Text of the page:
Fortis Green ‘eyesore’: Haringey Council urged to act over ‘jungle’ property

Hoardings outside the Annington Road premises in Fortis Green before graffiti was whitewashed. Pictu

Hoardings outside the Annington Road premises in Fortis Green before graffiti was whitewashed. Picture: Cllr Justin Hinchcliffe - Credit: Archant

A Fortis Green councillor has backed neighbours’ calls for Haringey Council to do something about an “eyesore” property bordering a conservation area.

Haringey granted planning permission in 2010 to turn a single-storey garage workshop in Annington Road into a pair of two-bedroom flats.

Since then, though the foundations have been dug, the flats have not been built and residents are frustrated by what they see as a blight on the area.

Tall wooden panels surround the property to stop people throwing rubbish into it and the garden is overgrown, which neighbours say encourages vermin.

Recently, the owner of the building organised for the panels to be painted over in order to cover up graffiti.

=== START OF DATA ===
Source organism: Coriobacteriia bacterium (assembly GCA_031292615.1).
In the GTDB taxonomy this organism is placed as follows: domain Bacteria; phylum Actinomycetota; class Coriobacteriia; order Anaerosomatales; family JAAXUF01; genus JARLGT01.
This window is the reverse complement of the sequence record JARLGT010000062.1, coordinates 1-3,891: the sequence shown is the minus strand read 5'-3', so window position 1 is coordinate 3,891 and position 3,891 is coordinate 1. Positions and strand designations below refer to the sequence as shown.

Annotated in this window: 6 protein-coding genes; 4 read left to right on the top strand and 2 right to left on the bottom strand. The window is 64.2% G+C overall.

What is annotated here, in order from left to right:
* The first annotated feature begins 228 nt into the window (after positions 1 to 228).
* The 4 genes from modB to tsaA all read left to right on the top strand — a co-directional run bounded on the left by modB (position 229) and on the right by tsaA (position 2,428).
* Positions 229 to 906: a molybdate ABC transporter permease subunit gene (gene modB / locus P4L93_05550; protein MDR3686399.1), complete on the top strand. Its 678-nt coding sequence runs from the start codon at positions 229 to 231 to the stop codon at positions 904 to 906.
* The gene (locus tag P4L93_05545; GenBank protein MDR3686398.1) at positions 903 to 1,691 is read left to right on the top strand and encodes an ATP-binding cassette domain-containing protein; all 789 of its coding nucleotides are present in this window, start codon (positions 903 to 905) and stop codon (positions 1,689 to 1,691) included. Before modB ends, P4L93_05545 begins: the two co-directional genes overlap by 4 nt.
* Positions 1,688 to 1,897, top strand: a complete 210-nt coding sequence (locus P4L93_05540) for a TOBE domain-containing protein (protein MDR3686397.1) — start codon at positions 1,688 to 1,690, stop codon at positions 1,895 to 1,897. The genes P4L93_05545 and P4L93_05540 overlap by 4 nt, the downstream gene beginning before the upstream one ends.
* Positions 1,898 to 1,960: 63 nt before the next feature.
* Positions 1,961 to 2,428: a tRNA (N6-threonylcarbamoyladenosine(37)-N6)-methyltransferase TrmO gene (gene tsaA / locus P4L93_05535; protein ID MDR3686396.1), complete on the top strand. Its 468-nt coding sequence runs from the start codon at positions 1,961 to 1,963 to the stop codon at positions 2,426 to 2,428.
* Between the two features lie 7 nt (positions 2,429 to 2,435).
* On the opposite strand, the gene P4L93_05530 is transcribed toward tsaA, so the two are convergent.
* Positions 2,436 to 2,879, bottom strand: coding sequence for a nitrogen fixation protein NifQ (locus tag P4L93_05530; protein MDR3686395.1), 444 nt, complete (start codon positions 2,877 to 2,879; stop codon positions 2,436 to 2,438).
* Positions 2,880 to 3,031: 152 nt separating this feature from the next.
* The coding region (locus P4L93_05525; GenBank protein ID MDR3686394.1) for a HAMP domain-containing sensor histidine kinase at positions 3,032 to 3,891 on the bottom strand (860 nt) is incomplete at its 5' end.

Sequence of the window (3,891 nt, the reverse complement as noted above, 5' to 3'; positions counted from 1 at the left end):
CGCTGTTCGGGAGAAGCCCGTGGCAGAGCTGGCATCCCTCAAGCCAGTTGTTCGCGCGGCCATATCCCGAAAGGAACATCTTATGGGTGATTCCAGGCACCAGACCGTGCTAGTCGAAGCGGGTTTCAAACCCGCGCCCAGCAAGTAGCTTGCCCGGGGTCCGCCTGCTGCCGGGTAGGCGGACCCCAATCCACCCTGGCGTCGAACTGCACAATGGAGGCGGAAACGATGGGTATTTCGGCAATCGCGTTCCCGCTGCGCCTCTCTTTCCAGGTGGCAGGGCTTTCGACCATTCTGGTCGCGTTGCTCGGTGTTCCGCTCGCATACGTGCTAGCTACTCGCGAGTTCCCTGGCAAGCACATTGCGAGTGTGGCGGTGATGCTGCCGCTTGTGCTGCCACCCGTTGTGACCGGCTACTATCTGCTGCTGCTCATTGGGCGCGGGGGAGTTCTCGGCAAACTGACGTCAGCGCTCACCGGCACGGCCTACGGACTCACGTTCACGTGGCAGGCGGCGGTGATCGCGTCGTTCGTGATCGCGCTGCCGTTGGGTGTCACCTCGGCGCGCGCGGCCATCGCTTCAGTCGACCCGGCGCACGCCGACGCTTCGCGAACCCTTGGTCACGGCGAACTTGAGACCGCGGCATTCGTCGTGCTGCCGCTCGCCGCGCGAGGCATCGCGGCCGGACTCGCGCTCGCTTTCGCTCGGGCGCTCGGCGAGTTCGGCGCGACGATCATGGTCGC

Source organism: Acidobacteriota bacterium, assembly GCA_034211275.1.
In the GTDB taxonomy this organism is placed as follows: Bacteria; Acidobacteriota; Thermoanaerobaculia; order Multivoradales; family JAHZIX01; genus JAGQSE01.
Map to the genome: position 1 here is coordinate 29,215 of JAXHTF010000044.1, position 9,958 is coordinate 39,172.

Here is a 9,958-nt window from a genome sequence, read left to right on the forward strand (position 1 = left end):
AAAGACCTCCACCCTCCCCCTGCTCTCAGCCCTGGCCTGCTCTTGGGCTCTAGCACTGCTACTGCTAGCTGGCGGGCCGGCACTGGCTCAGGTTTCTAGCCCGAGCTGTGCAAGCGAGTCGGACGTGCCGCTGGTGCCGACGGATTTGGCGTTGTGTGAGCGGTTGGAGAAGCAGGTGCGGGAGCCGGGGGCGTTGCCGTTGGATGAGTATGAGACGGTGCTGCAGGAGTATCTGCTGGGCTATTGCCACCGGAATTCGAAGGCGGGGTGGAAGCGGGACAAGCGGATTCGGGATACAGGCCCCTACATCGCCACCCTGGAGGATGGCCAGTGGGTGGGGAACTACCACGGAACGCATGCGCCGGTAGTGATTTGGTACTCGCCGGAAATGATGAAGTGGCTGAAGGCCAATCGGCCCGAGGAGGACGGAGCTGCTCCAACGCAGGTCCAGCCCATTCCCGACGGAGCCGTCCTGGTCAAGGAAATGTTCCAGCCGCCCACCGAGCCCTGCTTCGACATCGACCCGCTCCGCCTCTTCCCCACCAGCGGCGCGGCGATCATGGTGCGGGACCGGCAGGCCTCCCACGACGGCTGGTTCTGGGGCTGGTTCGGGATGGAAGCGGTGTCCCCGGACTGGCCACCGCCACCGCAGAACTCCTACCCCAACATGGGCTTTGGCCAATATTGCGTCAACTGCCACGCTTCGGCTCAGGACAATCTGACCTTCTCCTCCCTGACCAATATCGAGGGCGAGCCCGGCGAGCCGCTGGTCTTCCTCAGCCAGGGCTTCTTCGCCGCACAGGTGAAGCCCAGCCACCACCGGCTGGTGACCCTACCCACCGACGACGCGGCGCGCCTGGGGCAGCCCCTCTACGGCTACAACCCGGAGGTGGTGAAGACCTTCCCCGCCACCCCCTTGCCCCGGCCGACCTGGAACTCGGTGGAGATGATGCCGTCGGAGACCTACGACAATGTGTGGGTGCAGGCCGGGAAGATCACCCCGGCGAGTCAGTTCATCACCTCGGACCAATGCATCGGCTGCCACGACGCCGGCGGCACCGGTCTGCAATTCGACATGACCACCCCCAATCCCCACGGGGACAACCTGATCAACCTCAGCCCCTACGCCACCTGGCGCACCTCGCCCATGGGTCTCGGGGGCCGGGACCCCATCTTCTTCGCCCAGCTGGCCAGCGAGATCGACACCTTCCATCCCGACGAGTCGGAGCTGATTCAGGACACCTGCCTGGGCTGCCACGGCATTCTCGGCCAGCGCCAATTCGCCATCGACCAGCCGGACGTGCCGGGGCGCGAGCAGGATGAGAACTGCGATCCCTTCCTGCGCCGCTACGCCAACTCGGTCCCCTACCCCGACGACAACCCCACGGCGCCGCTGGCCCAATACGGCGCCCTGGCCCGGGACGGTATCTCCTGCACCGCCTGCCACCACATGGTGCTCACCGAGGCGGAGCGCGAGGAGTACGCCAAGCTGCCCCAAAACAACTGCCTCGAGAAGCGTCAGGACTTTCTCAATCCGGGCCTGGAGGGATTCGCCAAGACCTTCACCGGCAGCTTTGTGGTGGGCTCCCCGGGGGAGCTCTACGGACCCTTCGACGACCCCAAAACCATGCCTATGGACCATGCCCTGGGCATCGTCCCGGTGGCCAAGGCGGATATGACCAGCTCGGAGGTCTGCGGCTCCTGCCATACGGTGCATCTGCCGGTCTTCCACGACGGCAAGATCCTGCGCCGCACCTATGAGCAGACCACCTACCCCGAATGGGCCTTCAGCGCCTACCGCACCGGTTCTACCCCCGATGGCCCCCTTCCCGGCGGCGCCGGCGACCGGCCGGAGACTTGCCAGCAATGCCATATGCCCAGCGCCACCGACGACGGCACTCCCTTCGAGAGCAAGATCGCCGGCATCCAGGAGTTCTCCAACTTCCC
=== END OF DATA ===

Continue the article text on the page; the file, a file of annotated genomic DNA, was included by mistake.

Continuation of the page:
Fortis Green councillor Justin Hinchcliffe (Lib Dem) told the Broadway: “I just hope the council can do something about it, like get a CPO [Compulsory Purchase Order].

“They could put affordable housing there or a nice green park for our children because Fortis Green as a whole is not very green.”

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One neighbour in Annington Road, who declined to be named, agreed. “The area looks like a jungle,” they said. “I’ve complained to the council many times.”

But the property owner, who asked not to be named, told the Broadway: “My plans are to build something there – a small block of flats or a house, a dwelling of some kind.”

He could not say when work would be finished, but added: “It’s no one’s business when I’m going to finish.”

His neighbours would also like to see the flats go up. One told the Broadway: “If they build two flats, the area will look nice.”

A spokesperson for Haringey Council said: “While the council previously granted planning permission for the redevelopment of the site, it cannot force an owner to carry out the development. The council, however, expects sites to be kept tidy.

“This is not the type of site that the council could reasonably use CPO powers on. Such powers can only be used in specific circumstances, normally for assembling sites for large scale development or regeneration, or major infrastructure projects, and also require a decision from the government minister.”